So, yes, chairs are the enemy and we should sit less. I don't see how you can argue against that. The place of treats in the diet, however, is a lot more complex and I can see a lot of room for argument there.

  10. Anonymous12:05 pm

    I really don't think it's a bad commercial. It's true that sitting contributes to obesity and heart disease.

    It's a lot more effective than some of our state sponsored "get active" type of commercials, if you ask me.

  11. Anonymous3:25 pm

    Standing actually only burns about 15 calories per hour more than sitting, so if a person who sits at a desk for 8 hours a day threw out their chair (because OBVIOUSLY it's the chair's fault) and stood all day it STILL wouldn't burn as many calories as drinking one Coke. While I'm all for people being more active, this ad is so hypocritical. I understand that the number one goal of a business is to make money, and that's fine. But can't we go back to the days when Coke (and it's consumers) knew it's products were unhealthy, but didn't try to trick us into thinking otherwise? I'm slightly insulted that Coke thinks it's consumers are gullible enough to fall for something like this.

    1. John U8:23 pm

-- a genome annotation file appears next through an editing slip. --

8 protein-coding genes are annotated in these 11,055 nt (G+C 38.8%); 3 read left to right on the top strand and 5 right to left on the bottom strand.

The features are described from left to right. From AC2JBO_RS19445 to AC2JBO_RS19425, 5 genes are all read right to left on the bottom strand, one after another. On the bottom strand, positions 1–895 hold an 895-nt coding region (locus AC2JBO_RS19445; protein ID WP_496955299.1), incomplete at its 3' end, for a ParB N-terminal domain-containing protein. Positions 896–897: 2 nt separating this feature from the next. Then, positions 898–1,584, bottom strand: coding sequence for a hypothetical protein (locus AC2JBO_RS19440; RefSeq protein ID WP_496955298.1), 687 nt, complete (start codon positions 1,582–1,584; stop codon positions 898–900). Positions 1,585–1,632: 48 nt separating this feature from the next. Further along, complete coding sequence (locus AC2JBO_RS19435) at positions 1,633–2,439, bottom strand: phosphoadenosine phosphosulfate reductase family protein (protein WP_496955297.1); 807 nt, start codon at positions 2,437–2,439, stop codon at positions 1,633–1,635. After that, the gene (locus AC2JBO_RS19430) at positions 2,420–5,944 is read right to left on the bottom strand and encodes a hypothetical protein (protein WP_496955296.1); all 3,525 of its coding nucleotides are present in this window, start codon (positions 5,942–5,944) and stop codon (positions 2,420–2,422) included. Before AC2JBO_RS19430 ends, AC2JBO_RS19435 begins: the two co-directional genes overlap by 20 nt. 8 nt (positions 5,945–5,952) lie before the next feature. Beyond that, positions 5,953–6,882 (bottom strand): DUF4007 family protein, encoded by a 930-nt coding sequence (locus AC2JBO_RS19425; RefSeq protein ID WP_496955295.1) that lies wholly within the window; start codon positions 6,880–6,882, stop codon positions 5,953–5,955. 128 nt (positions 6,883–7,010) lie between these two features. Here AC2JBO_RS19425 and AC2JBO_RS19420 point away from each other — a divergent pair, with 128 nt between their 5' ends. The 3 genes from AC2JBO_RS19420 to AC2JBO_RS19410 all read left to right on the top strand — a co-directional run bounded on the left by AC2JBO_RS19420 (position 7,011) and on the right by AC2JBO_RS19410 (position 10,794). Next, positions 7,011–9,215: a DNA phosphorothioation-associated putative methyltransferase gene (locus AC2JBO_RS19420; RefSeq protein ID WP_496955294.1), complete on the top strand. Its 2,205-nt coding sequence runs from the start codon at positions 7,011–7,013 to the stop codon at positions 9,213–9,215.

I am glad that someone at least puts some science behind their comments. Saying something like "It's true that sitting contributes to obesity and heart disease" is stating the obvious but ignoring the impact. The effect of exercise is almost negligible. The company (Coke)counts on their listeners to be ignorant of basic science when it produces such ads. The fact is that execise has very little to do with weight loss or even weight maintenance. Check out a book by Gretchen Reynold called "The first 20 minutes : surprising science reveals how we can exercise better, train smarter, live longer". She quotes a lot of recent research done in Canada (as well as elsewhere)that breaks down a lot of myths that we continue to believe (the energy drink myth among them). This is just one source - there are many others.

      The real problem is misinformation (or lies the media has published based on research studies that might have been inconclusive or only showed associations rather than causes)and the general public believes it all. Why not? After all, the media is just publishing what the research showed, n'est-ce pas? How many of us check the real facts? How many of us even suspect that what we read may not be true? A good example is salt. Some time ago, we read reports about how too much salt in our diets will increase out BP and do harm to us. It was all over the media. Since that time, this has been shown to be not true. Salt will at most increase your BP slighly and only for a short time. Where is the media to retract or correct their previous reports? I haven't heard a peep. why? Probably because such news is not very exciting and doesn't help to sell papers.

      Then there is the problem that our own government continues to be complicit in trying to maintain our ingnorance levels by allowing false information to be diseminated. The government unfortunately is basing its policies on advice that is given to it by some influential members of the medical community who may or may not be as well informed as they should be,and/or are motived by external forces or factors which are in their interest to maintain.